Clams are widely distributed throughout the oil spill area. They can be found in a variety of substrates and are most abundant in the lower intertidal and subtidal zones. Clams are important prey for various fish and wildlife resources including sea otters, some sea birds, sea ducks and others.
The magnitude of the immediate impacts of oil on clam populations varied depending on species of clam, degree of oiling and location. Although direct mortality of some clam species like littlenecks and butter clams were assessed for several years after the spill, other more sensitive species, (e.g., Macoma and Mya spp) were not the focus of much study, and the immediate impact of the oil to these species remains unknown. In 1990 and 1991, growth of littleneck clams at oiled sites was less than at reference sites, and growth rate was directly proportional to hydrocarbon concentrations. Additionally, mortality was higher and growth rates lower in clams transplanted from oiled areas to clean areas, five to seven years after the spill.
Clean-up technologies, including hot water, high pressure washing, manual and mechanical scrubbing and physical removal of oiled sediments, were detrimental to clam populations. Hot water washing caused thermal stress, oil dispersal into the water column, animal displacement and burial, and the transportation of fine grain sediment from the upper intertidal into the lower intertidal zone. Early assessments reported that clean-up activities resulted in reductions in clam abundance and distribution on treated (oiled-but-treated) beaches up to three years after the spill.
Clams will have recovered when population and productivity measures at oiled and washed sites are comparable to populations and productivity measures at unwashed sites, when there is no oil exposure, and when abundances of large clams can provide adequate, uncontaminated food supplies for predators and subsistence users.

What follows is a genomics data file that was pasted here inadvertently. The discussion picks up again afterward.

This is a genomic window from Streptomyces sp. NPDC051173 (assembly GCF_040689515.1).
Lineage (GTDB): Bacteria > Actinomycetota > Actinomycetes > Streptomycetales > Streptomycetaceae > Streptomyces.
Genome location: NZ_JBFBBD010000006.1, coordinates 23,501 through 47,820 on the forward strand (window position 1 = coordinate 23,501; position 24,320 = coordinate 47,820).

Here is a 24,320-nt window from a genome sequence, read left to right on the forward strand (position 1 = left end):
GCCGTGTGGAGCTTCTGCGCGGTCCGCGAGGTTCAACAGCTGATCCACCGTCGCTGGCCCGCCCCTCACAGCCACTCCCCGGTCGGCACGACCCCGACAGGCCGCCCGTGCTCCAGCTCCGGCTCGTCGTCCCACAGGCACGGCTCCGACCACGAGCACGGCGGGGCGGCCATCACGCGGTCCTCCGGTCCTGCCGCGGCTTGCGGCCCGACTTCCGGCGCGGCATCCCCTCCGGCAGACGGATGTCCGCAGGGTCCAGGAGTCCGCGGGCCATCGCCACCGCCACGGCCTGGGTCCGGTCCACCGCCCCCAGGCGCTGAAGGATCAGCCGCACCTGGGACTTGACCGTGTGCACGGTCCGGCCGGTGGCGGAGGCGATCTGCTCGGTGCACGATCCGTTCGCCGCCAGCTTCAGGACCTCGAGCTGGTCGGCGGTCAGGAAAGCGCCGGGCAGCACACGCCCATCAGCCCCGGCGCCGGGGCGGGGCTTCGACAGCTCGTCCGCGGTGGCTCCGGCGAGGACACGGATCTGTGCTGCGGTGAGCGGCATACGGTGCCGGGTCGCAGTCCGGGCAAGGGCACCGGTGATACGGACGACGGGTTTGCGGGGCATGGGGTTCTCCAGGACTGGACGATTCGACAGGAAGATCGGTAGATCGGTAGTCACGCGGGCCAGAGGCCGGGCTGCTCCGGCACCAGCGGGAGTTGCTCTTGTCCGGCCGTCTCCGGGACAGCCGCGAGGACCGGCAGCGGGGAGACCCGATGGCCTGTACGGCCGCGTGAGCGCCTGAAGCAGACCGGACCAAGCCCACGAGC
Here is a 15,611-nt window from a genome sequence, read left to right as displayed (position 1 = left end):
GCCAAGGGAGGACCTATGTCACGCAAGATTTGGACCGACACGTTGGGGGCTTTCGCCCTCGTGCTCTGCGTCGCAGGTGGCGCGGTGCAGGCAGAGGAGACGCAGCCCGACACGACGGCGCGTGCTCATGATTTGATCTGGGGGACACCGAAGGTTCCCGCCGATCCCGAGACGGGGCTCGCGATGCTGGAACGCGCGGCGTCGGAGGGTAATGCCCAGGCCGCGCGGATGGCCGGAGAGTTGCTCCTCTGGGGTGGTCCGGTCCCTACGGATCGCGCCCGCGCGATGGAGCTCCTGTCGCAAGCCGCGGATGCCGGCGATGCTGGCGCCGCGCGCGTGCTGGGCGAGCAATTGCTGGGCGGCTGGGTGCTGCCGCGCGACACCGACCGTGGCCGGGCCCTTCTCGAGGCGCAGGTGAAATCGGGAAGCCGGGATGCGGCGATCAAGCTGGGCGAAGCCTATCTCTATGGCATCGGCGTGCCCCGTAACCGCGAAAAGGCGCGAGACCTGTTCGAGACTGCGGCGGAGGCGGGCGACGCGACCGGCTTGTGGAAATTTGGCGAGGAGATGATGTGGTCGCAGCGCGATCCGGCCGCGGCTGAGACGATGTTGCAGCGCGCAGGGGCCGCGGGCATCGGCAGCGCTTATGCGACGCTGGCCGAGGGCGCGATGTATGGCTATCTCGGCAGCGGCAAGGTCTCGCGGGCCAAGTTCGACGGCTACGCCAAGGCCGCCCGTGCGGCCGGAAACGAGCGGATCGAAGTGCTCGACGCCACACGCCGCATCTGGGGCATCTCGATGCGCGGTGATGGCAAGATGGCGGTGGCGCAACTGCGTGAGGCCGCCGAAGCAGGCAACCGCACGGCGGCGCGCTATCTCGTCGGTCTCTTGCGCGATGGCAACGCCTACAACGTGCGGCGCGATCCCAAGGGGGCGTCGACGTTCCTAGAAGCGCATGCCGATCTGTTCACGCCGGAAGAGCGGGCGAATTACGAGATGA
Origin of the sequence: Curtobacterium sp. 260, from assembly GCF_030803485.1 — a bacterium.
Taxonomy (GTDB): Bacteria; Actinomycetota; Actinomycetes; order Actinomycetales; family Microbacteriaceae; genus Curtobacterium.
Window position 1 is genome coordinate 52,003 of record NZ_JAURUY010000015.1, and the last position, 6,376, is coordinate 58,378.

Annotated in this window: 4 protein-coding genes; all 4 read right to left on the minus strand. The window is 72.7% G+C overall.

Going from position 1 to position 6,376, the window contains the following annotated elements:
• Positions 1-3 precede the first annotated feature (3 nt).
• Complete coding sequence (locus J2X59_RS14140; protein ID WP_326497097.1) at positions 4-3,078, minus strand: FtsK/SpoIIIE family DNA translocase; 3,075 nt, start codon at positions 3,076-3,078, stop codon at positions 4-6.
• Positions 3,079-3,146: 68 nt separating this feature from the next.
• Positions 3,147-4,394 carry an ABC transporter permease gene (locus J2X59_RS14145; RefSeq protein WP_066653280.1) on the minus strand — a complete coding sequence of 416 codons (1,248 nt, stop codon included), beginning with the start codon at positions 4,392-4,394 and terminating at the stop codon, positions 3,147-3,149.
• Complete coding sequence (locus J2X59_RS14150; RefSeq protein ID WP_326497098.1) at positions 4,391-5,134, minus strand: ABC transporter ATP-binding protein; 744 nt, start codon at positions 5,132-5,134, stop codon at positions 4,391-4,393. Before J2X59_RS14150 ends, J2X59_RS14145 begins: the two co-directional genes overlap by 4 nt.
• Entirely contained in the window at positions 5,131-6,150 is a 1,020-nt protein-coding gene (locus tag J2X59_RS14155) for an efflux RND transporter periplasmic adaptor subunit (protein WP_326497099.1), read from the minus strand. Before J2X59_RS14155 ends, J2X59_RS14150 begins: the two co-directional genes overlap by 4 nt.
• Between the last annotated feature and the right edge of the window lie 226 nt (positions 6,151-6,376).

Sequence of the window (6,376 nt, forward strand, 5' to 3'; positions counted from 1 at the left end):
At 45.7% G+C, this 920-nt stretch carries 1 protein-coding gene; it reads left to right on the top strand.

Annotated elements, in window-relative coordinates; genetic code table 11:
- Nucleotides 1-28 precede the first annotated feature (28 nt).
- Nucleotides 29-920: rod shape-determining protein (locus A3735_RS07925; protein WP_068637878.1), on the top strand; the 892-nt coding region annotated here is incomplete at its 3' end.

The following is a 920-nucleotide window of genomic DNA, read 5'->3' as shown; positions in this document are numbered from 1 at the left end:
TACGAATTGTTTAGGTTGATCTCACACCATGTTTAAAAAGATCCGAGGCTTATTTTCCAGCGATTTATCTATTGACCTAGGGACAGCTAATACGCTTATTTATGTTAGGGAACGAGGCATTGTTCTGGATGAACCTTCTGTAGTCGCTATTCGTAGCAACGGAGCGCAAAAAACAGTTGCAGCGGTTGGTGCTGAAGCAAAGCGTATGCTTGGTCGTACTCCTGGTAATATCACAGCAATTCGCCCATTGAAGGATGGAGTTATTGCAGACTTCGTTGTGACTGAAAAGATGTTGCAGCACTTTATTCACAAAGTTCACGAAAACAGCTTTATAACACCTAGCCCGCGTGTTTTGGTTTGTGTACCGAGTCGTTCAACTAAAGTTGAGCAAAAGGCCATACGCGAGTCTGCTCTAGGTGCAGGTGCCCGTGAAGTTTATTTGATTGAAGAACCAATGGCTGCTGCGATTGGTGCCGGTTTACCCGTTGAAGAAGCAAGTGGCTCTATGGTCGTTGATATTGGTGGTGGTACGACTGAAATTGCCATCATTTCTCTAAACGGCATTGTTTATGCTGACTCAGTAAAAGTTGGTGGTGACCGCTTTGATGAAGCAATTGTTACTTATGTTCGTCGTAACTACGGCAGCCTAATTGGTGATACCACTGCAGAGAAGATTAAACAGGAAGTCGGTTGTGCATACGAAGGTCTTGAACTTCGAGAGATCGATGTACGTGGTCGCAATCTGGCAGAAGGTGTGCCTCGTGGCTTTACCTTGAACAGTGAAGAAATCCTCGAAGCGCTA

Studies have indicated that abundances of some species of clams were lower on treated beaches through 1996. Densities of littleneck and butter clams were depressed through 1997 on cleaned mixed-sedimentary shores where fine sediments had been washed down the beach during pressured water treatments.
As part of an investigation of sea otter populations conducted from 1996-1998, researchers compared clam densities between oiled sites on Knight Island and unoiled sites on Montague Island. They reported an increase in mean size of littlenecks and butter clams at Knight Island, where numbers of sea otters, a major predator of clams were significantly reduced. Absolute densities of littlenecks and butter clams were not different between oiled and unoiled sites; however, oiled sites had fewer juvenile clams and lower numbers of other clam species. In 2002, differences in species richness, diversity and abundance of several species were still measurable between cleaned (oiled and treated) and untreated (oiled but untreated) beaches. Moreover, as of 2005, several wildlife species that use the intertidal zone and feed on clams (e.g., harlequin ducks and black oystercatchers) are still being exposed to oil. These resources are included on the injured resources list and although the exact route of oil contamination has not been established for these birds, it is likely they are ingesting oil with their prey.
Some overlap occurs between areas where lingering oil and populations of littleneck and butter clams co-exist. Given the burrowing behavior of these animals, it is likely they would be exposed to oil as they dig into the subsurface sediments known to contain oil. In fact, it has been demonstrated that littleneck clams exposed for a year to the surface layer of contaminated sediments did not accumulate oil, but if the clams were buried in sediments mixed with oil, accumulation did occur.
Clam populations found on oiled but untreated beaches have likely recovered from the effects of the spill. However, several factors continue to impact clam populations on oiled and treated beaches: Abundances and distribution differences are still measurable between cleaned and untreated sites; Lingering oil occurs in habitats with clams, and exposure of clams to oil could result in upper trophic level predators eating contaminated prey and other species on the injured resources list are still being exposed to oil and are known to forage on clams.
Clams are continuing to recover in the Sound, but there still exists a difference in abundance between oiled and washed, oiled and unwashed, and unoiled sites. Data have suggested that disturbance of the rock armor of beaches continues to impede recovery. If this is true, then recovery may require geological re-armoring processes that operate on decadal scales.
Current population trends indicate a status of RECOVERING.
Click HERE for more information on Trustee Council funded studies of clams.